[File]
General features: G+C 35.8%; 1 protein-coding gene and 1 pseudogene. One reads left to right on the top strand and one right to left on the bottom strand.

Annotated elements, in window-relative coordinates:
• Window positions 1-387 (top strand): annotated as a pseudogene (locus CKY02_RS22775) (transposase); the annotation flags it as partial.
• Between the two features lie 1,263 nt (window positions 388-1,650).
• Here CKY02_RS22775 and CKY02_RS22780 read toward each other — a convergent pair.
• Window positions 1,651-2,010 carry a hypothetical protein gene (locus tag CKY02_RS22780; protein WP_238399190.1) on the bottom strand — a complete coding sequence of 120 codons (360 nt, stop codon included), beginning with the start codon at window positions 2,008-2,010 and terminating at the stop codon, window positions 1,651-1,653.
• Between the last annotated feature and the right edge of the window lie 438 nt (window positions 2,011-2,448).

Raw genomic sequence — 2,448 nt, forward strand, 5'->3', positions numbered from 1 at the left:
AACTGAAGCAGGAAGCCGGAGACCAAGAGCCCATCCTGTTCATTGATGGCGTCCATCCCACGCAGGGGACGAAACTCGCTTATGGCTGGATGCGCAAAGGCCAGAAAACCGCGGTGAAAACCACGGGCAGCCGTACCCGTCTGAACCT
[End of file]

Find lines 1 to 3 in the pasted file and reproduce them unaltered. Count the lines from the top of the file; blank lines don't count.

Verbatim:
General features: G+C 35.8%; 1 protein-coding gene and 1 pseudogene. One reads left to right on the top strand and one right to left on the bottom strand.

Annotated elements, in window-relative coordinates:
• Window positions 1-387 (top strand): annotated as a pseudogene (locus CKY02_RS22775) (transposase); the annotation flags it as partial.